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ARCA (Automatic Recognition of Color for Archaeology): A Desktop Application for Munsell Estimation

  • Filippo L. M. Milotta
  • Filippo Stanco
  • Davide Tanasi
Conference paper
Part of the Lecture Notes in Computer Science book series (LNCS, volume 10485)

Abstract

Archaeologists are used to employing the Munsell Soil Charts on cultural heritage sites to identify colors of soils and retrieved artifacts. The standard practice of Munsell estimation exploits the Soil Charts by visual means. This procedure is error prone, time consuming and very subjective. To obtain an accurate estimation the process should be repeated multiple times and possibly by other users, since colors might not be perceived uniformly by different people. Hence, a method for objective and automatic Munsell estimation would be a valuable asset to the field of archaeology. In this work we present ARCA: Automatic Recognition of Color for Archaeology, a desktop application for Munsell estimation. The following pipeline for Munsell estimation aimed towards archaeologists has been proposed: image acquisition of specimens, manual sampling of the image in the ARCA desktop application, automatic Munsell estimation of the sampled points and creation of a sampling report. A dataset, called ARCA108, consisting of 22, 848 samples has been gathered, in an unconstrained environment, and evaluated with respect to the Munsell Soil Charts. Experimental results are reported to define the best configuration that should be used in the acquisition phase. Color tolerance values of the proposed framework are also reported.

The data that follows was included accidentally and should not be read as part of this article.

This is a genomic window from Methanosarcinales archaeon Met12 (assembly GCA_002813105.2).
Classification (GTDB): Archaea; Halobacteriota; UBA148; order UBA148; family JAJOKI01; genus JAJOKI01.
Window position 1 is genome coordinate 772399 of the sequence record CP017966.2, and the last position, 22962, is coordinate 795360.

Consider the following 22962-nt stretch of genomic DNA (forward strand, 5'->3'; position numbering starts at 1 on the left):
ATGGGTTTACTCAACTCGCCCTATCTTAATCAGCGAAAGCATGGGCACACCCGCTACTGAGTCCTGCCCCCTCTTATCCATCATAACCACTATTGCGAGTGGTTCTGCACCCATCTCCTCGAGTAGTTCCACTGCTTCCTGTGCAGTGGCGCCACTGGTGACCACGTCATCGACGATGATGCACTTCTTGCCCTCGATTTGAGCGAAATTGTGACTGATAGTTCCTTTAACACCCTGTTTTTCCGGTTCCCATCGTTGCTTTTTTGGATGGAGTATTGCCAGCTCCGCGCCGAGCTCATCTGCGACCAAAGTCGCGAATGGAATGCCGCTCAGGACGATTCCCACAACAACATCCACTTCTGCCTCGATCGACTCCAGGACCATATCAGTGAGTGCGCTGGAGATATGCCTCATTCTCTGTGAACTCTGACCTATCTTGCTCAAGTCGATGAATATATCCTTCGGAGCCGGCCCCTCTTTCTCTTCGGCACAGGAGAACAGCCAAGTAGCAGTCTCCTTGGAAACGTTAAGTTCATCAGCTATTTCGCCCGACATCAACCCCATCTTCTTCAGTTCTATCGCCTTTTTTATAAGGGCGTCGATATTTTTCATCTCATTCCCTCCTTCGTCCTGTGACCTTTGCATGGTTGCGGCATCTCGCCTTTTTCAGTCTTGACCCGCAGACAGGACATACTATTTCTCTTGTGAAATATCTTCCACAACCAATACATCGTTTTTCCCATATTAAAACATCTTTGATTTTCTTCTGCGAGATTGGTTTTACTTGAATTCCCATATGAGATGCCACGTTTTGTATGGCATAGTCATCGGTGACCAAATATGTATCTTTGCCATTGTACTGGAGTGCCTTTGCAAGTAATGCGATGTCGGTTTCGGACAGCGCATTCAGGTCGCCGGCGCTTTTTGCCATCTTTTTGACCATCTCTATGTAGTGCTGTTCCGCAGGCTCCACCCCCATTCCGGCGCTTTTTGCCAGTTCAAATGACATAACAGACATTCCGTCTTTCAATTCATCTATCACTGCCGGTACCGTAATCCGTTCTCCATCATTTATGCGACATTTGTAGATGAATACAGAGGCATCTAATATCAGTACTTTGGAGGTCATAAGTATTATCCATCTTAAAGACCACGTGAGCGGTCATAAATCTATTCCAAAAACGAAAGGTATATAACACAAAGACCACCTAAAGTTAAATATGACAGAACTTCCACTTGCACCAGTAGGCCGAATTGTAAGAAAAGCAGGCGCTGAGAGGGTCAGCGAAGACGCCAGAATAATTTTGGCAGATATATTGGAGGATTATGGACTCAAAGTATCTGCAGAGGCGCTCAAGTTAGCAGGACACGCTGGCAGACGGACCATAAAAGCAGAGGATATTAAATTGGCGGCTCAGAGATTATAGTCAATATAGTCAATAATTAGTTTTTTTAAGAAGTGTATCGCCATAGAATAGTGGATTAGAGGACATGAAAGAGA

Keywords

Color standardization Munsell Color space conversion Digital archaelogy Color specification 

Notes

Acknowledgments

The method described in this work was filed with the United States Patent and Trademark Office on April 19, 2017, as “Automatic Digital Method for Classification of Colors in Munsell Color System”, and assigned Serial No. 62/487,178.

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Copyright information

© Springer International Publishing AG 2017

Authors and Affiliations

  • Filippo L. M. Milotta
    • 1
    • 2
  • Filippo Stanco
    • 1
  • Davide Tanasi
    • 2
  1. 1.Image Processing Laboratory (IPLab), Department of Mathematics and Computer ScienceUniversity of CataniaCataniaItaly
  2. 2.Center for Virtualization and Applied Spatial Technologies (CVAST), Department of HistoryUniversity of South FloridaTampaUSA

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